Publication: Monitor Volume: 6 Issue: 28

If Robertson’s visit to the Russian capital is indeed called off, it would halt a brief warming in relations between Russia and NATO that began several weeks ago. On January 20 Russian Foreign Minister Igor Ivanov was quoted as saying that “NATO is a reality in the European arena and it would be short-sighted, to say the least, to ignore this” (Russian agencies, January 20). While hardly an endorsement of resuming ties with NATO, Ivanov’s apparent pragmatism suggested that Moscow was at least exploring the possibility of looking to mend fences with the Western alliance. Other signals followed in quick order. On January 22 “military and diplomatic” sources in Moscow were quoted as saying that Russia was prepared to restore a constructive dialogue with NATO, and that preparations had begun for Robertson’s visit to Moscow (Itar-Tass, January 22). In comments made the same day but broadcast on January 23, Acting Russian President Vladimir Putin added to the sense that a breakthrough in relations might be forthcoming when he described Robertson’s proposed visit as part of a positive trend in Russian-NATO ties (Russia TV, January 23). It was much the same during U.S. Secretary of State Madeleine Albright’s January 31-February 2 visit to Moscow. A senior State Department official was quoted as saying that the U.S. side had made some progress in persuading Russia to reopen contacts with NATO (International Herald Tribune, February 1).

From the very beginning, however, Russian officials indicated that NATO would have to pay a heavy price for any improvement in ties with Moscow. One of two nonnegotiable conditions, they suggested, would be NATO’s willingness to accommodate Russian political aims in Kosovo. Those aims have not been specifically spelled out, but they presumably are consonant with some of Belgrade’s own key goals in the region: the return of Yugoslav forces to Kosovo and the supplanting of both international and ethnic Albanian institutions in the province. Moscow appears also to be seeking a reworking of the 1997 Russia-NATO Founding Act–the document which established political relations between Russia and the Western alliance. Moscow appears determined to win an influential voice in–and possibly a veto over–NATO security actions in Europe. Neither that last proposal, which actually replays the difficult negotiations which preceded the 1997 agreement, nor Russia’s aims vis-a-vis the international peacekeeping operation in Kosovo are likely to generate much enthusiasm in Brussels.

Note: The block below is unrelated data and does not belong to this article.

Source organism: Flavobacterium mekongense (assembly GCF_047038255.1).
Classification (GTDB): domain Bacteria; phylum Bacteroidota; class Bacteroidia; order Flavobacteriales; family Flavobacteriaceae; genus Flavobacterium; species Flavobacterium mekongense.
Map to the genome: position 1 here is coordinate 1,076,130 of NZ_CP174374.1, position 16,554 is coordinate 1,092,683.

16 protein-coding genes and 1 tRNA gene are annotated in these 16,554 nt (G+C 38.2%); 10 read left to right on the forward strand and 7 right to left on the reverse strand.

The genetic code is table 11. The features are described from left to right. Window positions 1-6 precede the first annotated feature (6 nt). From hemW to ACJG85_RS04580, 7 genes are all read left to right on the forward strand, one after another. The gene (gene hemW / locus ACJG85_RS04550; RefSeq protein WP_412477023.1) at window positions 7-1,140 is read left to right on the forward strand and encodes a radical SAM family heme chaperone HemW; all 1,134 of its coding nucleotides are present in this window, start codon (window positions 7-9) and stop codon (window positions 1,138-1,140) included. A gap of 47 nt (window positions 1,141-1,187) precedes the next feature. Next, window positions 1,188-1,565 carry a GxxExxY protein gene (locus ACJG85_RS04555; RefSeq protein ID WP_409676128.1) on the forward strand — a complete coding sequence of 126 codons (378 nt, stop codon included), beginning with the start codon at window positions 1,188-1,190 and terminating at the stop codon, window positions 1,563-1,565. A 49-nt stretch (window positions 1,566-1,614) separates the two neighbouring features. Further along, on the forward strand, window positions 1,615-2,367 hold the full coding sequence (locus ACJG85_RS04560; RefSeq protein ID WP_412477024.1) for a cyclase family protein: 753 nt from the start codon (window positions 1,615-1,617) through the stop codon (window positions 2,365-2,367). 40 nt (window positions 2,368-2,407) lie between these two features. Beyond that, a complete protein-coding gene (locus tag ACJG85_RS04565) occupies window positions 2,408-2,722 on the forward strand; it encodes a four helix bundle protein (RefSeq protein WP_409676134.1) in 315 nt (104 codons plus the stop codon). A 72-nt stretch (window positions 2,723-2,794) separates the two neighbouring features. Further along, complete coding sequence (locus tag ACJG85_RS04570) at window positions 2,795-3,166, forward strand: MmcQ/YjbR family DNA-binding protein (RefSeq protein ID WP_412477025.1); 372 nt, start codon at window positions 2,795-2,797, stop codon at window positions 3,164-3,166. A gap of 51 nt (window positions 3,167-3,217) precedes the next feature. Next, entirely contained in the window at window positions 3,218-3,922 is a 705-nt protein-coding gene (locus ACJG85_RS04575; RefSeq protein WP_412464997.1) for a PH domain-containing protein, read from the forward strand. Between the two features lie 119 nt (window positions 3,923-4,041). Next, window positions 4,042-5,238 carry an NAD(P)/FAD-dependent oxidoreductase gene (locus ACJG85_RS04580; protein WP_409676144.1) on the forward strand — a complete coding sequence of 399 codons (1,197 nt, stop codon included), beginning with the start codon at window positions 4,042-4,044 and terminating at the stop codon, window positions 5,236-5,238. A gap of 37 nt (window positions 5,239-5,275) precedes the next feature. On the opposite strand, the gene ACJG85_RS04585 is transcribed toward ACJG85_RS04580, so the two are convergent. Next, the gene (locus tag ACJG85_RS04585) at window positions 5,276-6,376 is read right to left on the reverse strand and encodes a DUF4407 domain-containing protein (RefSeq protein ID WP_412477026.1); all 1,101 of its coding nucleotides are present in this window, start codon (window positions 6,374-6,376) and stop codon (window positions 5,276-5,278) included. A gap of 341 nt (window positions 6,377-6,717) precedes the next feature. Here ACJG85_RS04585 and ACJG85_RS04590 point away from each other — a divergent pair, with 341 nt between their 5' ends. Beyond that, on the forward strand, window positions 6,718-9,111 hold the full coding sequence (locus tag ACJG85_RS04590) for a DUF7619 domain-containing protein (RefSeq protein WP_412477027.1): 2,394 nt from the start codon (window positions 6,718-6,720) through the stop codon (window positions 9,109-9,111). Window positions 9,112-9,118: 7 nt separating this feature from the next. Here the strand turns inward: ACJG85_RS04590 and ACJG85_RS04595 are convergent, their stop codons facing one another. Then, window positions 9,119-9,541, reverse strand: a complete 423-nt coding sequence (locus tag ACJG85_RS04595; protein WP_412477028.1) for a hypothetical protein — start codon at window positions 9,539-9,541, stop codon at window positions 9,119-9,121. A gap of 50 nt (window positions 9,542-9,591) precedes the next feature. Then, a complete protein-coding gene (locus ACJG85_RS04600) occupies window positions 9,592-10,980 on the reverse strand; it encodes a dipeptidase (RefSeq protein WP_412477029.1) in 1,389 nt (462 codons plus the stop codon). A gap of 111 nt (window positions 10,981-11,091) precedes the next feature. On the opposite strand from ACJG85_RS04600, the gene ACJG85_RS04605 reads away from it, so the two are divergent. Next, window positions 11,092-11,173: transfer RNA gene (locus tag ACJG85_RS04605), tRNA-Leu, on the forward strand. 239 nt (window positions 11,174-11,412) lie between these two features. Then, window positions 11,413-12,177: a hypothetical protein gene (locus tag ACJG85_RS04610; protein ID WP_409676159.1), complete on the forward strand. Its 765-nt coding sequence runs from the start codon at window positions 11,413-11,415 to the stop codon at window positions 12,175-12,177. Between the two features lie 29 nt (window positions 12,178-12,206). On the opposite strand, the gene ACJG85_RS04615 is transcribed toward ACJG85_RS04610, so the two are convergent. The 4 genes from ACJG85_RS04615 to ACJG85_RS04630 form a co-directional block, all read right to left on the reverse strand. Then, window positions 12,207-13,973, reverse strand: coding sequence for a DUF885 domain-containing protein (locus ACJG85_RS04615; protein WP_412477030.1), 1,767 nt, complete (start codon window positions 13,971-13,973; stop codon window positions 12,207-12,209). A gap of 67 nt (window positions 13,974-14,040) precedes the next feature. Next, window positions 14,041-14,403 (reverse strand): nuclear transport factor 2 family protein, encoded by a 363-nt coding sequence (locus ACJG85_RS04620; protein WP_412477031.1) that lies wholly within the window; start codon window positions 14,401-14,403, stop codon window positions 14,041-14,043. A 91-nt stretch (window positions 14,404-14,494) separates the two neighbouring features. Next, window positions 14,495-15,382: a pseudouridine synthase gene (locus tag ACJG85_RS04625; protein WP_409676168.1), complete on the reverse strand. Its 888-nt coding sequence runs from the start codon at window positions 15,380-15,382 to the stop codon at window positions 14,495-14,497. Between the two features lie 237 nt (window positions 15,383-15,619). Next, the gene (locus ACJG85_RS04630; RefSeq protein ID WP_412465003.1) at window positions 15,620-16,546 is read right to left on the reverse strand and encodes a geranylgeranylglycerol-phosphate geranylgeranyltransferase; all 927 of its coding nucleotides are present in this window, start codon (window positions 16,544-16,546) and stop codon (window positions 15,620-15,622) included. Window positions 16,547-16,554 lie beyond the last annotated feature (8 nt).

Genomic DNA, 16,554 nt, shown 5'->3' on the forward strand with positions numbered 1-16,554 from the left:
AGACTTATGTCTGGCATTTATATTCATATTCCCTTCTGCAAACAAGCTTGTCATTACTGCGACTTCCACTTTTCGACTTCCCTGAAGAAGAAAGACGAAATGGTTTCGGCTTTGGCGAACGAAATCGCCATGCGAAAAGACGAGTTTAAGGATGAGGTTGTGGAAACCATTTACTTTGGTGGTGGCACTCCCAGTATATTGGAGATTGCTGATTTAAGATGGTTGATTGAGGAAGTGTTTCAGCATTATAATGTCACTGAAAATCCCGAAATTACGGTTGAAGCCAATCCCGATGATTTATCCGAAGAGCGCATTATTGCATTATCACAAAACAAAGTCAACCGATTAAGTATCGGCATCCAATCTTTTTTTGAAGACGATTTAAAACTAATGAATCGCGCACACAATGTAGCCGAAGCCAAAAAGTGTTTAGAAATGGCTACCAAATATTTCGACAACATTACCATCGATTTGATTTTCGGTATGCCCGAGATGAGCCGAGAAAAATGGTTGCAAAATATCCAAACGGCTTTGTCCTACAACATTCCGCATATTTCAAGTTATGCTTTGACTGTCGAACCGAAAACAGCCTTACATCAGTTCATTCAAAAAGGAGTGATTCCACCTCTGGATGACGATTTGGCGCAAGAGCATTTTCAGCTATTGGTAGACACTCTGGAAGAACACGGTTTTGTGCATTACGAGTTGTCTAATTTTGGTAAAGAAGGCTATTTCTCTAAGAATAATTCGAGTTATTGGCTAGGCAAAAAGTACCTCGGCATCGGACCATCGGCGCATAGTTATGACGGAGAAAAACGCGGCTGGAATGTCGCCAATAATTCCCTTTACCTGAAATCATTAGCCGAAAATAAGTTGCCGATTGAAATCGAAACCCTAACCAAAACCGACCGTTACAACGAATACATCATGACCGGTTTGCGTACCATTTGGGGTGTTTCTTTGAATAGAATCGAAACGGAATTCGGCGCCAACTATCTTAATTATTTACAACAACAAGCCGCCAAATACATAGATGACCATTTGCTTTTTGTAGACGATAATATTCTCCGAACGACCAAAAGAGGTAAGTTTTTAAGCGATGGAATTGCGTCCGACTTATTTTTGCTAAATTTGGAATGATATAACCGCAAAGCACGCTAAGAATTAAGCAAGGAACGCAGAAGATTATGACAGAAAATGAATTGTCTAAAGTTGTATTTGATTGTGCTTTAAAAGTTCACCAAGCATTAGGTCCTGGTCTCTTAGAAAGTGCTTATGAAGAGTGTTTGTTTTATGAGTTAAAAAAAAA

In mooting the idea of a “thaw” in relations with NATO, Moscow is likely hoping to capitalize on–and profit from–a strong desire among U.S. and European leaders to usher in the new “Putin era” with a broader political reconciliation between Russia and the West. Yet there appears to be some confusion within the Russian government itself over how best to pursue this goal. While Russian officials have consistently made clear the price that they hope ultimately to exact from a reconciliation with the Western alliance, earlier reports had indicated that the Robertson visit this month was being viewed only as a first step and that Moscow expected a long period of negotiation to follow. Yesterday’s reports out of the Russian capital, however, suggest that Robertson’s visit could now be made contingent upon the granting of immediate Western concessions to Moscow. That may not be the case, because yesterday’s report was hardly official and it is not yet clear that the visit will actually be canceled. Yet the reports suggest not only that cooperation talks between Russia and NATO are likely to be long and difficult, but that various institutional actors within the Putin government may themselves hold differing views as to the advisability of launching negotiations with the West.